This morning the missal stand (which holds the big prayer book at a convenient angle from which to read on the altar) had been moved from one side of the altar to the other at StB. I noticed it as soon as I settled into my pew. 'Tis an outward and visible sign of the fact that we now have a new presider. This next stage of our journey to meet Jesus when he comes again has begun. Our new and very welcome priest, The Rev Dr Dustin Resch, now has the con. This morning he presided and preached (praught?) for the first time. It was grand.
Keep Calm and Worship OnHere are some thoughts and discoveries about worshipping on the other side of the rood screen (supposing we had one) from that most peculiar and sometime irksome personage; the previous rector. These have been bubbling up and mouldering as Jude and I wandered at first without benefit of flock in the early months of retirement and more recently when it felt right to return to StB.
What we Anglicans (and Roman Catholics and most Lutherans, too) do most Sundays is celebrate Eucharist (more on that later). The word comes from the Greek word for thanksgiving. As as lover, follower and worshipper of the God and Father of our Lord Jesus Christ I ought to be able to give worshipful thanks for what God has done, is doing and will do, in all circumstances—especially on Sunday mornings at church no matter where I am, who is presiding, how loud the children are, whether or not I like the music, or denominational peculiarities, or style, or the people up front, or around me. This was impressed upon me especially during our wanderings. I was reminded that I have a job to do among God's people at worship wherever I go. My job is to apply myself to the task, or the work, in liturgical terms (the word liturgy means work of the people) allowing nothing to distract me. In all circumstances. It is my responsibility. If I let some real or imagined failing of a leader or anyone else deflect me, the devil wins. If something bothers me, I just have to work harder. Sure, my mind wanders. Less often than it used to, perhaps. If it does, I just catch myself and refocus on what's being said, sung and prayed. Over and over again, as necessary.Rejoice always, pray without ceasing, give thanks in all circumstances; for this is the will of God in Christ Jesus for you. (1 Thessalonians 5:16–18 ESV)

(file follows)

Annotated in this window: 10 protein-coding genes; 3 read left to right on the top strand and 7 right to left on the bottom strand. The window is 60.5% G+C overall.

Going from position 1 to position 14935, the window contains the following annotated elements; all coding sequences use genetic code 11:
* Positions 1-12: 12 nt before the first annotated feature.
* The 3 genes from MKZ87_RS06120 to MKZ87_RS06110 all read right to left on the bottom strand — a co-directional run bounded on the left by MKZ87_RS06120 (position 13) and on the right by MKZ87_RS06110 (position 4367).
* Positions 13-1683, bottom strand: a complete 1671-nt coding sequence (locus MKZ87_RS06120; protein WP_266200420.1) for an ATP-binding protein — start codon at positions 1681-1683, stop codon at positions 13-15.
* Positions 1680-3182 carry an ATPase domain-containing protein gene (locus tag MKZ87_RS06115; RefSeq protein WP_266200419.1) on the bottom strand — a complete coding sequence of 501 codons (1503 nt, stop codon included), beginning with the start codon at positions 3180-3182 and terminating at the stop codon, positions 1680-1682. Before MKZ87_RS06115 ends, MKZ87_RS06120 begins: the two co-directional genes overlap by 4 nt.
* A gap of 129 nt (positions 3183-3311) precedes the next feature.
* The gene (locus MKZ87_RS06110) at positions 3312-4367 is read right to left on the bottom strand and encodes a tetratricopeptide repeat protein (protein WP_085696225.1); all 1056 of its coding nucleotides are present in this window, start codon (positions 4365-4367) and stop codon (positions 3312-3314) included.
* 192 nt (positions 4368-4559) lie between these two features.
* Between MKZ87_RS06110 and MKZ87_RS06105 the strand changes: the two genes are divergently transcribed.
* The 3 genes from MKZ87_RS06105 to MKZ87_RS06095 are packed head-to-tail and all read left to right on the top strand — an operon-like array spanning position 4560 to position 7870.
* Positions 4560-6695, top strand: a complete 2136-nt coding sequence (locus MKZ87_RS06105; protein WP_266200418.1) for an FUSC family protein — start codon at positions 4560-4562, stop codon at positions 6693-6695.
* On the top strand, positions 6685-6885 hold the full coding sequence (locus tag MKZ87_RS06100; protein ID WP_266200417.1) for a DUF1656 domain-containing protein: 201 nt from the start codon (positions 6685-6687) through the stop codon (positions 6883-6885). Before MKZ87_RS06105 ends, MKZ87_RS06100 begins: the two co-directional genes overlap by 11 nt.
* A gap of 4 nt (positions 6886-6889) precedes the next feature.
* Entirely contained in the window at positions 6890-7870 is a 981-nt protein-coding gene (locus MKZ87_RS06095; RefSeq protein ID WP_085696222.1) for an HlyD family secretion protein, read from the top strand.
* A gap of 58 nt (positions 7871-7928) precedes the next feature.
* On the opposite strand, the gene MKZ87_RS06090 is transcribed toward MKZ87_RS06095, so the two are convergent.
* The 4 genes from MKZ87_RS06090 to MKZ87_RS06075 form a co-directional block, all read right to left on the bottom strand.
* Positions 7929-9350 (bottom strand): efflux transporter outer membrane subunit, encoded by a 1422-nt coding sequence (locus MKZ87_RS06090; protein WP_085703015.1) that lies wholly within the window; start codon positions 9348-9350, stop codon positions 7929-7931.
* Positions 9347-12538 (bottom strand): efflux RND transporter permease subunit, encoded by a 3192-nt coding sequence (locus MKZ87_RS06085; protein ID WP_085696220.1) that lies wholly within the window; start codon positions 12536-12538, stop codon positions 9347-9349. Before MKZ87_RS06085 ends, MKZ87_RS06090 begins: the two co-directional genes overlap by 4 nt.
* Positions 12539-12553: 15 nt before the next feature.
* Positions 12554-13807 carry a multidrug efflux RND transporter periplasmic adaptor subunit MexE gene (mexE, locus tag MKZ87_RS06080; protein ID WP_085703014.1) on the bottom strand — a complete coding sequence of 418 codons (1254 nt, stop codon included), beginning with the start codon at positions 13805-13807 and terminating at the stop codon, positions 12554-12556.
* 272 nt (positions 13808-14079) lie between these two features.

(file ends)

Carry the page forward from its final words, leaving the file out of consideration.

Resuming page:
Worship in Song
- I can silently pray the lyrics as those who know the song sing
- I can harmonize by quietly singing or reciting appropriate Bible verses, for example, "How glorious you are, more majestic than the everlasting mountains!" (Ps 76.4) or "Be exalted O Lord above the heavens, let your glory be over all the earth!" (Ps 57.11) or I can pray "Glory to the Father, and to the Son and to the Holy Spirit, as it was in the beginning, is now and ever shall be, world without end!" Watch for verses you can use in this way in your daily Bible reading.
- I can harmonize by singing in the Spirit as I pray in tongues (1 Cor 12.10) if I have that gift.